reader.setScaledSize(mySize); QImage image = reader.read();
Please notice that this scaling operation does not support the Qt::AspectRatioMode flags. Instead, you must take the necessary steps to handle the aspect ratio of the scaled result yourself.
To both clip and scale an image, you can set the scaledClipRect property, which clips the image after it has been scaled.
On paper, using any of the features described above, can increase the performance of your image reading, as well as reducing the needed memory. This is something that is very important in embedded settings, where resources are limited, but should be taken into account for desktop operations as well. Reducing the memory need makes caches operate more efficiently and avoids having to spin up harddrives for swapping, so writing efficient code can both increase performance and battery time - and happy users give happy developers.
However, the operations described can be handled either by the image i/o handler or by the QImageReader. The latter uses a naive implementation, i.e. loading the full image, and then clipping and scaling it. This does not improve your application in any way. So, how do you determine what your image i/o handler does and what the QImageReader does? Enter the QImageIOHandler::ImageOptions flags.
By querying the QImageReader for specific options using the QImageReader::supportsOption function, you can learn what is supported and what is not. In the examples above, we used the following features:
- QImageIOHandler::Size, the image i/o handler can read the size of the image from the image metadata. This means that querying for the image size does not load the full image, only the required header data.
- QImageIOHandler::ClipRect, the image i/o handler supports clipping and loading the image in one operation, potentially reducing memory impact and increasing performance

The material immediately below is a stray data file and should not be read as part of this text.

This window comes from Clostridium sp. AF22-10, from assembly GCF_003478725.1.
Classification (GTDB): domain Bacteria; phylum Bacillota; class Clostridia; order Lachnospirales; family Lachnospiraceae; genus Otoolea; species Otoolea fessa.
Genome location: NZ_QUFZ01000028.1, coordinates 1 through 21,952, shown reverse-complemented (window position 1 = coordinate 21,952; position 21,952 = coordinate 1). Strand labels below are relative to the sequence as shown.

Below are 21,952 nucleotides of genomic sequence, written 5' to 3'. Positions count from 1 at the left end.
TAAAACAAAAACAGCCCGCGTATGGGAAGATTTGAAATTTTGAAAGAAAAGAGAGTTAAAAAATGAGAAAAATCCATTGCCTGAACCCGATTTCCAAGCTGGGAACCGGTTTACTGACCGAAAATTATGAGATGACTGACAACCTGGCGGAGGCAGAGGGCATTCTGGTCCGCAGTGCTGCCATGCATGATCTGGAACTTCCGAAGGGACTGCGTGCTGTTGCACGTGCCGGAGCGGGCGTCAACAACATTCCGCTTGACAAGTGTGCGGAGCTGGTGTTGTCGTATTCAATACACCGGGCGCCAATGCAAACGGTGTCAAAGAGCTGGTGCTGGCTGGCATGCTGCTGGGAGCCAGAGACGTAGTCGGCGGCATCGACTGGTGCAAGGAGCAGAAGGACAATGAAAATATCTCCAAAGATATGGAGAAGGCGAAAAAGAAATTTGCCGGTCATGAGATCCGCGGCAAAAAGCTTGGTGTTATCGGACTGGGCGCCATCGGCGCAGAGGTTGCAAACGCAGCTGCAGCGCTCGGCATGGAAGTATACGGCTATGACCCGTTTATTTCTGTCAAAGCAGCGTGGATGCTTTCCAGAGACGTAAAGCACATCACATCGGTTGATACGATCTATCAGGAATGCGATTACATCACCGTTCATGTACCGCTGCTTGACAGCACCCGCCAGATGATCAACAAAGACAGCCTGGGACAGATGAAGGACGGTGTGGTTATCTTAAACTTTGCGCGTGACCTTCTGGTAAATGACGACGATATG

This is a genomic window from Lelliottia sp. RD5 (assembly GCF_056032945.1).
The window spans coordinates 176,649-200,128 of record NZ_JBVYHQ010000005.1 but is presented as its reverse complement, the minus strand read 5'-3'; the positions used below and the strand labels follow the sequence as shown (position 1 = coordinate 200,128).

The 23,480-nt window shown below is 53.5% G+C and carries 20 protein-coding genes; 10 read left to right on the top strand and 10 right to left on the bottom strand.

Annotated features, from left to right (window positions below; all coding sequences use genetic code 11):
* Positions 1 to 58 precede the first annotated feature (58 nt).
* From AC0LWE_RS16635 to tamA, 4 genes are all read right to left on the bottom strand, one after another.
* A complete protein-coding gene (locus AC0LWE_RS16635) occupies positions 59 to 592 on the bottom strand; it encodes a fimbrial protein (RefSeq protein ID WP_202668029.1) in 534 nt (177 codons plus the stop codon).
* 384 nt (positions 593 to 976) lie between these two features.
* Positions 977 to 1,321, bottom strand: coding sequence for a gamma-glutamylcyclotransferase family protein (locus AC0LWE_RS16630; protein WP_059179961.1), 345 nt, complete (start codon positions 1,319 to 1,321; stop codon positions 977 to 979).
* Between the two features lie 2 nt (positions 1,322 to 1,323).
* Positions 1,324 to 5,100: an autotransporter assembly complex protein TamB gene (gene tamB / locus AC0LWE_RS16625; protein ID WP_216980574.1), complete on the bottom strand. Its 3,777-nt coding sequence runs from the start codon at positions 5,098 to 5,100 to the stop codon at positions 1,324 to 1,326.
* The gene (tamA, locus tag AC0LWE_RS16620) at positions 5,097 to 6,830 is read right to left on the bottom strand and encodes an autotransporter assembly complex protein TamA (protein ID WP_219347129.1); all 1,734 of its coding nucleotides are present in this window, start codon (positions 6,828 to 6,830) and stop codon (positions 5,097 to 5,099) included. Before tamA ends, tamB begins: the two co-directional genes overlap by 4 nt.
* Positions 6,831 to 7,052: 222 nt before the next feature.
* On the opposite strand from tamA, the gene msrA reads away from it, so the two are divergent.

- QImageIOHandler::ScaledSize, the image i/o handler supports loading and scaling the image in one operation, potentially reducing memory impact and increasing performance
- QImageIOHandler::ScaledClipRect, the image i/o handler supports loading, scaling and clipping in one operation, potentially reducing memory impace and increasing performance
The QImageReader class provides more information about images than just the pixels making the image. Information such as metadata, subtypes of image formats, the support for incremental reading and more can be retreived. For instance, the QImageReader::text function returns a QString containing the metadata of the image, if the image i/o handler and image file format supports it. Please notice that this string can be encoded to hold key-value pairs of data, so it might need parsing.
Something that this text has not convered at all is the QImageWriter, which provides the same level of control for writing images. Using it, you can tune settings such as compression ratios, quality settings, endianess and more when writing image data to files. It can also be used to write image data to other devices such as sockets and database BLOBs.